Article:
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Equitable and fair AI for health care requires a team effort

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The potential for bias and unfairness in the integration of AI in health care-centered research and diagnostics, particularly in medical image analysis, must be addressed to ensure equitable and effective outcomes for all patients. Biases can occur during the implementation of any of the five steps of the imaging AI model development pipeline, as our Medical Imaging and Data Resource Center (MIDRC) team from the University of Chicago and other institutions has pointed out. These steps include data collection, data preparation and annotation, model development, model evaluation, and model deployment in real-world health care settings.
To measure disparate impact, bias, and unfairness, appropriate metrics capturing differential performance across different groups are necessary.

Bias in health care can result in overdiagnoses or missed abnormalities of diseases within certain populations. For example, when the training data predominantly represents a specific demographic, this causes the AI model to poorly integrate the data from images from another demographic. This results in a disparate impact on the analysis. A second example of a potential pitfall is bias that is introduced during the process of data collection, curation, and annotation; this arises from subjective decisions that are made during the annotation process. At this point, human annotators may inadvertently introduce their own interpretations. A third example involves biases that can arise during the development of AI models, such as the choice of algorithms or even unintentional biases in the training process.

Historically marginalized communities, individuals from low socioeconomic backgrounds, the elderly, rare disease-inflicted patients, and underrepresented ethnic or racial groups are more likely to experience disparate impact in AI models. For example, an AI algorithm trained on data that is collected from patients of one race might perform differently on data collected from patients of another race.

To measure disparate impact, bias, and unfairness, appropriate metrics capturing differential performance across different groups are necessary. Selecting these metrics and interpreting their results requires careful consideration of the specific context; stakeholder input from doctors, patients, and researchers, and ethical considerations, such as providing transparency without compromising patient privacy, is also required. It is important to note that a single metric cannot comprehensively capture all aspects of bias and unfairness.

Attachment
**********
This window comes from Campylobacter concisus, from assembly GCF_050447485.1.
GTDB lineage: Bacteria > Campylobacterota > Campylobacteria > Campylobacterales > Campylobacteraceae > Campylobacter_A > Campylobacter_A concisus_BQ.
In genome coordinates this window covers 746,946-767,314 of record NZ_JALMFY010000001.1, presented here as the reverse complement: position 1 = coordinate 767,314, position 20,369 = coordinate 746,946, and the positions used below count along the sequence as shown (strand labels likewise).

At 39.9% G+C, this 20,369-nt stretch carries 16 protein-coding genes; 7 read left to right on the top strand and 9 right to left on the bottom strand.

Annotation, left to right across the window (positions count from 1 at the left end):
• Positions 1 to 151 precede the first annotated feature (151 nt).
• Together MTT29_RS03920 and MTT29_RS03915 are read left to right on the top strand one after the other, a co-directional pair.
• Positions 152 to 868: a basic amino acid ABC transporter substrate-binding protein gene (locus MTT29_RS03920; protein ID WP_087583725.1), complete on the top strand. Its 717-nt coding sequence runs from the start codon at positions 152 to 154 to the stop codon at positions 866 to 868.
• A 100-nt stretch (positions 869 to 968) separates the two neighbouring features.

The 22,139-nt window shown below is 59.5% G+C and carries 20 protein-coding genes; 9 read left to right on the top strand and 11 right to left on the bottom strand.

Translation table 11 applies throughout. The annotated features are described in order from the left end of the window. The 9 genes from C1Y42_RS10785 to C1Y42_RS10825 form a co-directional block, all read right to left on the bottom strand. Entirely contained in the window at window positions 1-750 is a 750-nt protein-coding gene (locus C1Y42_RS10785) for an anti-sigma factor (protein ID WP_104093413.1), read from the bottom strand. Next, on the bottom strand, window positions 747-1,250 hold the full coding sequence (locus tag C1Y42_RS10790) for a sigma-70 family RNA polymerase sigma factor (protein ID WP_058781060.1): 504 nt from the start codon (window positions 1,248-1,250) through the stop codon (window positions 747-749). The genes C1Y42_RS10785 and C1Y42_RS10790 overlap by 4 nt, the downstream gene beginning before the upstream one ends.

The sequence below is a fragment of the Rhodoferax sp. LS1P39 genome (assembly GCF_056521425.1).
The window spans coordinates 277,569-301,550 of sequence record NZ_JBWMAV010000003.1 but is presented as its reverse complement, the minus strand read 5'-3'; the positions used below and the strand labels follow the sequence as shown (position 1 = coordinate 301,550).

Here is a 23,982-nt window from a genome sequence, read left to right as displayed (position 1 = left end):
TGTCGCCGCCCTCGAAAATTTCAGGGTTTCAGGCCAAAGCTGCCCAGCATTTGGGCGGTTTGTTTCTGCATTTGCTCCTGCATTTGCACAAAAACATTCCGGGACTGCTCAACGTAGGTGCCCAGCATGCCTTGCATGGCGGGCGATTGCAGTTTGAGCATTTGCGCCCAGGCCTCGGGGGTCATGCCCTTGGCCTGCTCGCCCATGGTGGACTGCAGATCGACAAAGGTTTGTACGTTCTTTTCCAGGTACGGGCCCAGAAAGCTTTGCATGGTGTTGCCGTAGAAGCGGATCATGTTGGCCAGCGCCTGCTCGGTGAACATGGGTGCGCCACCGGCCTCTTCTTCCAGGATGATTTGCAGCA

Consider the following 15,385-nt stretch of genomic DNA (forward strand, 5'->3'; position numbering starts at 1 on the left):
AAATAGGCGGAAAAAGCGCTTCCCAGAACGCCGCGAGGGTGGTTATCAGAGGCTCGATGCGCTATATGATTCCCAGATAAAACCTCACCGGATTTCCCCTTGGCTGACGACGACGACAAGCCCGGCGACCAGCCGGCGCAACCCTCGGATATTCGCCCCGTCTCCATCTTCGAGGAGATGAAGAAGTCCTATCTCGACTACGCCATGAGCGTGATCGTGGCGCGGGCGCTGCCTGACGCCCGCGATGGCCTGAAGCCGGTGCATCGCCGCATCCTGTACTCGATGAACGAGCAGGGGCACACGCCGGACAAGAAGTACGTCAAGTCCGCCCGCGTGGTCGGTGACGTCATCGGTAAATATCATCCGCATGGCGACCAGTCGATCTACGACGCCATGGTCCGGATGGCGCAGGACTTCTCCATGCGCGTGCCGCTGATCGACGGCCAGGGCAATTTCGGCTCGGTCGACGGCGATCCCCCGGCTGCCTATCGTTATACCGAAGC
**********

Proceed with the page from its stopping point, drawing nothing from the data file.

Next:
Mitigation strategies and best practices include collecting representative data sets, rigorously validating AI models on diverse data sets and patient populations, developing interpretable and transparent models, and encouraging collaboration among researchers, medical professionals, industry experts, and government agencies to address bias in AI for image analysis.

Government agencies such as the National Institutes of Health (NIH) fund research, promote collaborations, and support initiatives that address bias and fairness in AI for medical imaging. The MIDRC, funded by the National Institute of Biomedical Imaging and Bioengineering, is reputable for developing solutions for bias mitigation and equitable AI development. These solutions include establishing standards for the size and diversity of the data, open access and data-sharing principles, comprehensive data annotations, quality control and standardization measures, integration of clinical and imaging data, interoperability with other data commons, collaboration and partnership promotion, and research and development initiatives, including a dedicated bias and diversity working group.

Addressing bias in AI for health care requires a collective effort to advise researchers to avoid biases and enforce that they incorporate bias checks and mitigation methods in their reporting of findings and results. Regulatory bodies should continue to collaborate with industry and academia to develop guidelines and policies that ensure fairness and bias mitigation in medical AI applications.

Meet the authors

Karen Drukker, Ph.D., is a research associate professor of radiology at the University of Chicago, where she has been involved in medical imaging research for more than 20 years. She received her Ph.D. in physics from the University of Amsterdam. Her research interests include machine learning applications in the detection, diagnosis, and prognosis of disease, focusing on rigorous training/testing protocols, generalizability, performance evaluation, and bias and fairness of AI. She is a fellow of SPIE and AAPM; email: [email protected].

Maryellen Giger, Ph.D., is the A.N. Pritzker Distinguished Service Professor at the University of Chicago. Her research involves computer-aided diagnosis/machine learning in medical imaging for cancer, bone diseases, and now COVID-19 and is contact principal investigator on the NIBIB-funded Medical Imaging and Data Resource Center (MIDRC). She is a member of the NAE, a recipient of the AAPM Coolidge Gold Medal, SPIE Harrison H. Barrett Award, and RSNA Outstanding Researcher Award, and is a Fellow of AAPM, AIMBE, SPIE, and IEEE; email: [email protected].

The views expressed in ‘Biopinion’ are solely those of the authors and do not necessarily represent those of Photonics Media. To submit a Biopinion, send a few sentences outlining the proposed topic to [email protected]. Accepted submissions will be reviewed and edited for clarity, accuracy, length, and conformity to Photonics Media style.

Jul/Aug 2023

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